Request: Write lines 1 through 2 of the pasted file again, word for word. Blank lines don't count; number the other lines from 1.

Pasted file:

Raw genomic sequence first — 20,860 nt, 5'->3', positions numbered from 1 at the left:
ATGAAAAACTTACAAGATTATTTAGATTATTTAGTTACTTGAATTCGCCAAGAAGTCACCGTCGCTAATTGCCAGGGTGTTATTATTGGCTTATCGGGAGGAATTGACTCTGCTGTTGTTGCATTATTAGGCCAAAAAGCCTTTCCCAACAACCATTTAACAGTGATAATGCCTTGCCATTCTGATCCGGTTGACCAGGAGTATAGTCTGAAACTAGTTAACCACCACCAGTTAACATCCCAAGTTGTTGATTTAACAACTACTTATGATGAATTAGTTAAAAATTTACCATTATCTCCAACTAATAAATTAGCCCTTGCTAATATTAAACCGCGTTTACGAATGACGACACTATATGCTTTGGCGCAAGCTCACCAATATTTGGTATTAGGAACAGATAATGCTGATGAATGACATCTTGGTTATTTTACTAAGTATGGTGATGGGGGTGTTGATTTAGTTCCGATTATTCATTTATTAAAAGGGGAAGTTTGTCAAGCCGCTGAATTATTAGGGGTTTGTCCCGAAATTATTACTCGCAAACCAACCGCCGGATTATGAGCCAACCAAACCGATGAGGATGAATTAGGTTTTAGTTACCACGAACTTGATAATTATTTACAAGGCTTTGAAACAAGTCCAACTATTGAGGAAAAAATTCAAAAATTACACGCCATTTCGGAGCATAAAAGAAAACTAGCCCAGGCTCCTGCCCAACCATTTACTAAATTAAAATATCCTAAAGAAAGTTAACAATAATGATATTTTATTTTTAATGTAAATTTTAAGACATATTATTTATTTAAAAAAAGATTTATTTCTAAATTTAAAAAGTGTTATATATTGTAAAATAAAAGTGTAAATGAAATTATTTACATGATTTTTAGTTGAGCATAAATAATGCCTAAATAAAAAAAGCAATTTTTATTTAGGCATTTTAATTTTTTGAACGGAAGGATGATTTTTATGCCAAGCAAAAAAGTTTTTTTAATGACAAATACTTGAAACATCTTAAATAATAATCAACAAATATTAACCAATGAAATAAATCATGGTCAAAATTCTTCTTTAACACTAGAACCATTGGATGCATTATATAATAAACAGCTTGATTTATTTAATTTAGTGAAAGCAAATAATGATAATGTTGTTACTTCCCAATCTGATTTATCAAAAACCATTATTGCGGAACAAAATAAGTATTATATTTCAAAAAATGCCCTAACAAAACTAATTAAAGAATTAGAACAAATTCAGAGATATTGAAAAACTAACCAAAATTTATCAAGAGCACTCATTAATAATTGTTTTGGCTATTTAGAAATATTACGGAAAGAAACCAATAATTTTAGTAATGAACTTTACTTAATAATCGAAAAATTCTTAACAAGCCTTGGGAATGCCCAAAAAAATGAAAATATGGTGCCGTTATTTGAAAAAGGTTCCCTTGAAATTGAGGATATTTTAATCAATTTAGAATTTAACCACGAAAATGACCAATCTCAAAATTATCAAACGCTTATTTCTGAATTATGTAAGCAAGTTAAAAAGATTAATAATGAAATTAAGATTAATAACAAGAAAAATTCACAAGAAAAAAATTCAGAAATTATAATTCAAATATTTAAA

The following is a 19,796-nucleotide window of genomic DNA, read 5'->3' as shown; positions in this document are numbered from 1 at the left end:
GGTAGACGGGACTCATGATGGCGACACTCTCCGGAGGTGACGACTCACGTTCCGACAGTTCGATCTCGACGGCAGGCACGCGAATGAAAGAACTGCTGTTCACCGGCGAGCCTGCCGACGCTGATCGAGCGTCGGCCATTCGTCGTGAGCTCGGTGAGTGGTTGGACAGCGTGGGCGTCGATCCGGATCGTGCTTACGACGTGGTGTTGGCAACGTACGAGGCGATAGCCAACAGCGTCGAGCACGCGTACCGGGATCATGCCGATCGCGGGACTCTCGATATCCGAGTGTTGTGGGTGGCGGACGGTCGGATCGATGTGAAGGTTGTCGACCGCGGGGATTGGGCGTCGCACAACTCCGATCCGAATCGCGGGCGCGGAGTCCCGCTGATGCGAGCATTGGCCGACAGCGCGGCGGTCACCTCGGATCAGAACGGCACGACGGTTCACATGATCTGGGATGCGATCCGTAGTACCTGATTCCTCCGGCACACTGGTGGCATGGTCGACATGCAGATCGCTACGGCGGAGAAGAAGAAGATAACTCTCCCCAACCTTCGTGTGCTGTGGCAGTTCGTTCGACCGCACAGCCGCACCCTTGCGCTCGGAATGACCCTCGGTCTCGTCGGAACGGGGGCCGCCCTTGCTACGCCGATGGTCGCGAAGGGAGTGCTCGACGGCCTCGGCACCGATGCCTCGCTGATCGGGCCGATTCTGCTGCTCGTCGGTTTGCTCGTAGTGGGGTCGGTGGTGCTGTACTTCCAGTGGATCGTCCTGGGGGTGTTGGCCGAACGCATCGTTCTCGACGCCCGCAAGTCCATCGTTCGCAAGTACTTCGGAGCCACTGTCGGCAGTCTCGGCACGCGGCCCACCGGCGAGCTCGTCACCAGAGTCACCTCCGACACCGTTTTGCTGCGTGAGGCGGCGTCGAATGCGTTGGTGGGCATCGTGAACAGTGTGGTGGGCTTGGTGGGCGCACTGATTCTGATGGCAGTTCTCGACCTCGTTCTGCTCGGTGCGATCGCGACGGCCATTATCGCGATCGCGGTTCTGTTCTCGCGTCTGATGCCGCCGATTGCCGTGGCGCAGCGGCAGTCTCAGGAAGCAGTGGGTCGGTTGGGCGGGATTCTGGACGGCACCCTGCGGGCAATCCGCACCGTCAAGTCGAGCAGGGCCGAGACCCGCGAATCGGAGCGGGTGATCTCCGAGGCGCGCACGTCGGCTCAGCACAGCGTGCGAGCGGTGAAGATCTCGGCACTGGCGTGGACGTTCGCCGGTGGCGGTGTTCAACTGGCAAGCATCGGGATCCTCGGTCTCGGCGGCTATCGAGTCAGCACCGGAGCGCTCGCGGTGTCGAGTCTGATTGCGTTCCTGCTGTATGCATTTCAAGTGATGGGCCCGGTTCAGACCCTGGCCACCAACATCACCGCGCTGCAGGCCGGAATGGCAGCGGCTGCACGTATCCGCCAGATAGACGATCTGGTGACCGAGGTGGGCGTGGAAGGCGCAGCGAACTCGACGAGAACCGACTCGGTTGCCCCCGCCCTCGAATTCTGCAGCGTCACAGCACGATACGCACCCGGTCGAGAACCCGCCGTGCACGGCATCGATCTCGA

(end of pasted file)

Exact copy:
Raw genomic sequence first — 20,860 nt, 5'->3', positions numbered from 1 at the left:
ATGAAAAACTTACAAGATTATTTAGATTATTTAGTTACTTGAATTCGCCAAGAAGTCACCGTCGCTAATTGCCAGGGTGTTATTATTGGCTTATCGGGAGGAATTGACTCTGCTGTTGTTGCATTATTAGGCCAAAAAGCCTTTCCCAACAACCATTTAACAGTGATAATGCCTTGCCATTCTGATCCGGTTGACCAGGAGTATAGTCTGAAACTAGTTAACCACCACCAGTTAACATCCCAAGTTGTTGATTTAACAACTACTTATGATGAATTAGTTAAAAATTTACCATTATCTCCAACTAATAAATTAGCCCTTGCTAATATTAAACCGCGTTTACGAATGACGACACTATATGCTTTGGCGCAAGCTCACCAATATTTGGTATTAGGAACAGATAATGCTGATGAATGACATCTTGGTTATTTTACTAAGTATGGTGATGGGGGTGTTGATTTAGTTCCGATTATTCATTTATTAAAAGGGGAAGTTTGTCAAGCCGCTGAATTATTAGGGGTTTGTCCCGAAATTATTACTCGCAAACCAACCGCCGGATTATGAGCCAACCAAACCGATGAGGATGAATTAGGTTTTAGTTACCACGAACTTGATAATTATTTACAAGGCTTTGAAACAAGTCCAACTATTGAGGAAAAAATTCAAAAATTACACGCCATTTCGGAGCATAAAAGAAAACTAGCCCAGGCTCCTGCCCAACCATTTACTAAATTAAAATATCCTAAAGAAAGTTAACAATAATGATATTTTATTTTTAATGTAAATTTTAAGACATATTATTTATTTAAAAAAAGATTTATTTCTAAATTTAAAAAGTGTTATATATTGTAAAATAAAAGTGTAAATGAAATTATTTACATGATTTTTAGTTGAGCATAAATAATGCCTAAATAAAAAAAGCAATTTTTATTTAGGCATTTTAATTTTTTGAACGGAAGGATGATTTTTATGCCAAGCAAAAAAGTTTTTTTAATGACAAATACTTGAAACATCTTAAATAATAATCAACAAATATTAACCAATGAAATAAATCATGGTCAAAATTCTTCTTTAACACTAGAACCATTGGATGCATTATATAATAAACAGCTTGATTTATTTAATTTAGTGAAAGCAAATAATGATAATGTTGTTACTTCCCAATCTGATTTATCAAAAACCATTATTGCGGAACAAAATAAGTATTATATTTCAAAAAATGCCCTAACAAAACTAATTAAAGAATTAGAACAAATTCAGAGATATTGAAAAACTAACCAAAATTTATCAAGAGCACTCATTAATAATTGTTTTGGCTATTTAGAAATATTACGGAAAGAAACCAATAATTTTAGTAATGAACTTTACTTAATAATCGAAAAATTCTTAACAAGCCTTGGGAATGCCCAAAAAAATGAAAATATGGTGCCGTTATTTGAAAAAGGTTCCCTTGAAATTGAGGATATTTTAATCAATTTAGAATTTAACCACGAAAATGACCAATCTCAAAATTATCAAACGCTTATTTCTGAATTATGTAAGCAAGTTAAAAAGATTAATAATGAAATTAAGATTAATAACAAGAAAAATTCACAAGAAAAAAATTCAGAAATTATAATTCAAATATTTAAA